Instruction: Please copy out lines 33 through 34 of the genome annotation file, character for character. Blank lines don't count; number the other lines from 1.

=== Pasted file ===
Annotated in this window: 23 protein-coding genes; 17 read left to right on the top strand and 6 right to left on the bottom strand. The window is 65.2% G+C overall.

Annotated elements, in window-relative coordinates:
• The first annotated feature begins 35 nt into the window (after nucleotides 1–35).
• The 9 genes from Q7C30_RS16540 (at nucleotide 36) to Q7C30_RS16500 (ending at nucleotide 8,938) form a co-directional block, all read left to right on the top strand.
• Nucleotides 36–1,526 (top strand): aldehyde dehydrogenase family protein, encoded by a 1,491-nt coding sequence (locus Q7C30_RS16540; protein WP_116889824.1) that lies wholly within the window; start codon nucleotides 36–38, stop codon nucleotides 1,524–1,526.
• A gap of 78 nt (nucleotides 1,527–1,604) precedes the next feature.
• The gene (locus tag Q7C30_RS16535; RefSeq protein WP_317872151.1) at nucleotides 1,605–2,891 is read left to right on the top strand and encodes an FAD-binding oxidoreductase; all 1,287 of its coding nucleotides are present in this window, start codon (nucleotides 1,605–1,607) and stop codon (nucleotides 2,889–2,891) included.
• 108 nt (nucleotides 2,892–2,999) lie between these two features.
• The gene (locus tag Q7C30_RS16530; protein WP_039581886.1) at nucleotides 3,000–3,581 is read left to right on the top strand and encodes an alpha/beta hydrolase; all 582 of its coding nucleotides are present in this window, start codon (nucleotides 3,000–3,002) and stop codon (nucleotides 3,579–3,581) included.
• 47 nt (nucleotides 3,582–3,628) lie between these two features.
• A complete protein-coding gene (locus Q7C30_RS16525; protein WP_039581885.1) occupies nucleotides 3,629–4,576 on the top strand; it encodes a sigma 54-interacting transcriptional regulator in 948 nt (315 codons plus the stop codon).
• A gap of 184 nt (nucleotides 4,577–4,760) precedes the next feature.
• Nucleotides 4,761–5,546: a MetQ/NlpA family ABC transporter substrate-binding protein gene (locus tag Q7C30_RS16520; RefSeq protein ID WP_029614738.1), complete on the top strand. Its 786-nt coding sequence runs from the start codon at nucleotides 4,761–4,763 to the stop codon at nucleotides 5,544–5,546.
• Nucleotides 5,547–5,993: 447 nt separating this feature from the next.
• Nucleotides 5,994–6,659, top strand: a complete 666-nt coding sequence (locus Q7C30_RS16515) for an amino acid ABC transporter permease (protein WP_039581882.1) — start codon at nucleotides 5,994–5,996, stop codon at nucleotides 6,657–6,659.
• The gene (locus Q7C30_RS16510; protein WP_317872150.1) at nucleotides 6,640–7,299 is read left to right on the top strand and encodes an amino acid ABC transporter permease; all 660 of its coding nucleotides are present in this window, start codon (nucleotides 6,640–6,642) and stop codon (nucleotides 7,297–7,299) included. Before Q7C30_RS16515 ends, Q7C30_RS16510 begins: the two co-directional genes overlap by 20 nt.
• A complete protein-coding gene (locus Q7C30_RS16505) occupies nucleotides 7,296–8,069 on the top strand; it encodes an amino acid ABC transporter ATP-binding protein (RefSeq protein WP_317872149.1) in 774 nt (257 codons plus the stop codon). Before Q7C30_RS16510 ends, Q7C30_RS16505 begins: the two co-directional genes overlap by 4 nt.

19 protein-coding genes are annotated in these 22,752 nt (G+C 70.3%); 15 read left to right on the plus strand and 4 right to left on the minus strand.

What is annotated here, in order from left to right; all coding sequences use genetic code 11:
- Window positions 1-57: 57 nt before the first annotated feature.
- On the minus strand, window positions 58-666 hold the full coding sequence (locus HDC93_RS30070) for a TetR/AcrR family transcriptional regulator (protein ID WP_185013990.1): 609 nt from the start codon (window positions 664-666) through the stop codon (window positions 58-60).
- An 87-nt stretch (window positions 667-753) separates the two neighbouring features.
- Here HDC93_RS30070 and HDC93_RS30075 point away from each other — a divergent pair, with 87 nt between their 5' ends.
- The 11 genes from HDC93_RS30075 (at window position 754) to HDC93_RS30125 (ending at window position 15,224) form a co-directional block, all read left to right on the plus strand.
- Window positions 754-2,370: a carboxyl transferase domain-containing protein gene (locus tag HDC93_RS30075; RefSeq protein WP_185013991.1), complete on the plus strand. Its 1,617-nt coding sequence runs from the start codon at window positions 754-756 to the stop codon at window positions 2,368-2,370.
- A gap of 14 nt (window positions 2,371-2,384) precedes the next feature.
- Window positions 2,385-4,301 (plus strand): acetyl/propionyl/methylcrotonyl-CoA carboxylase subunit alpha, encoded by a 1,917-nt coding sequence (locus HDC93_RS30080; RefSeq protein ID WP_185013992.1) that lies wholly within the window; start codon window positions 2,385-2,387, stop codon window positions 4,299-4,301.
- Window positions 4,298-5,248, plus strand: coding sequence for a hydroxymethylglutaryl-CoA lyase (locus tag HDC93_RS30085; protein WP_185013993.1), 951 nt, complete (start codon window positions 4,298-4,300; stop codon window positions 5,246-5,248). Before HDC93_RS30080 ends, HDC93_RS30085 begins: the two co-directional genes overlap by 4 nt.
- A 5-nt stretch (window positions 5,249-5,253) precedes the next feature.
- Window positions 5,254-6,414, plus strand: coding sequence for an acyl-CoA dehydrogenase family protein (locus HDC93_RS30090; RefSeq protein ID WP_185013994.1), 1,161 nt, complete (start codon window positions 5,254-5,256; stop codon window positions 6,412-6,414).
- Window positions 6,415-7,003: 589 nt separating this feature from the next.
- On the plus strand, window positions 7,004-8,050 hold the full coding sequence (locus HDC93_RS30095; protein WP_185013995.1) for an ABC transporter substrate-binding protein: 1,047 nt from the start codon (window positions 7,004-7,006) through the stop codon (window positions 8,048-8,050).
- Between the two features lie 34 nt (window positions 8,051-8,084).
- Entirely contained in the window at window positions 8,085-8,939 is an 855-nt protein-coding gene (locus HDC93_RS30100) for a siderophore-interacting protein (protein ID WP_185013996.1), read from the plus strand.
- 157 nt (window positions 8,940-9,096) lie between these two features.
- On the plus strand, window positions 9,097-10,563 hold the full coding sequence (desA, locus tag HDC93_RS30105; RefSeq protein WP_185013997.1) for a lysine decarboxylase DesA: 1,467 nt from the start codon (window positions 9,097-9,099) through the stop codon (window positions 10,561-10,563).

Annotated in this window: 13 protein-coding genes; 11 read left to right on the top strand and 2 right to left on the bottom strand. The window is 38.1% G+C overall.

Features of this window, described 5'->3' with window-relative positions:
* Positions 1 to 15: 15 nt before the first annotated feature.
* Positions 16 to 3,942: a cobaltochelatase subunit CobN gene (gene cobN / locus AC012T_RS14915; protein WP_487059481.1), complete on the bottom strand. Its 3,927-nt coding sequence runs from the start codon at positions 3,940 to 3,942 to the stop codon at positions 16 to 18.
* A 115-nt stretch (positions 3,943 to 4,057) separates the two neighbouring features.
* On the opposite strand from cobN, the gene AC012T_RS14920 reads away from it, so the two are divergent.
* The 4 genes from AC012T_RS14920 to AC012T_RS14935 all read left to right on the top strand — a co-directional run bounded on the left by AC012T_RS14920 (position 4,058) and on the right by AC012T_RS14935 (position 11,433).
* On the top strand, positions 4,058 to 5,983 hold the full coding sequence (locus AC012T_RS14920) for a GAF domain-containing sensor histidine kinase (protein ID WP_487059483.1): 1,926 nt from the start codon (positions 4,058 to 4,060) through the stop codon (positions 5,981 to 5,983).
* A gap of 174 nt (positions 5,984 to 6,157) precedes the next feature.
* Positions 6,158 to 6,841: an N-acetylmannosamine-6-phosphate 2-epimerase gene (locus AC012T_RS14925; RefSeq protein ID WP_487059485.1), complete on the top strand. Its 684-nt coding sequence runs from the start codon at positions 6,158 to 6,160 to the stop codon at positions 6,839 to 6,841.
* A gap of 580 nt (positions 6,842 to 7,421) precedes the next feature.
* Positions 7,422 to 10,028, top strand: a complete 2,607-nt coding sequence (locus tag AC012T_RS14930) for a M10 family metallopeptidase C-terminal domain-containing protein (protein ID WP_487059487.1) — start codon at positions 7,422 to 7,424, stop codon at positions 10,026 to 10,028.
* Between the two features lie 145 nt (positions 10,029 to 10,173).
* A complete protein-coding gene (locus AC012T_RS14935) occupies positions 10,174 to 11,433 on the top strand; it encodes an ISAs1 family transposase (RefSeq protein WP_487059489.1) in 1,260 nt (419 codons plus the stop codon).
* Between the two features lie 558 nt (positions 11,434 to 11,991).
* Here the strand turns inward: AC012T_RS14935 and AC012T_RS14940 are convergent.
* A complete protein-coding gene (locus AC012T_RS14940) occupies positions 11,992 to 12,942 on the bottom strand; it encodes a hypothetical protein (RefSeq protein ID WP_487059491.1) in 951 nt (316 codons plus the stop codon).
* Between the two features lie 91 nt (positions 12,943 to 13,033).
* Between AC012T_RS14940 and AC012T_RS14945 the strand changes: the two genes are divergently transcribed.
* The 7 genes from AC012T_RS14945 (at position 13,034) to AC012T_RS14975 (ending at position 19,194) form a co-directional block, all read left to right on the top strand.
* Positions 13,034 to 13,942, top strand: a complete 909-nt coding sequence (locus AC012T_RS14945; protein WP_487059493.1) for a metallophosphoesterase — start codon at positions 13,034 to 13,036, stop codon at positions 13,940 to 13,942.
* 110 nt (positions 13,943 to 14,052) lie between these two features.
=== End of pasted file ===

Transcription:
- Between the two features lie 34 nt (window positions 8,051-8,084).
- Entirely contained in the window at window positions 8,085-8,939 is an 855-nt protein-coding gene (locus HDC93_RS30100) for a siderophore-interacting protein (protein ID WP_185013996.1), read from the plus strand.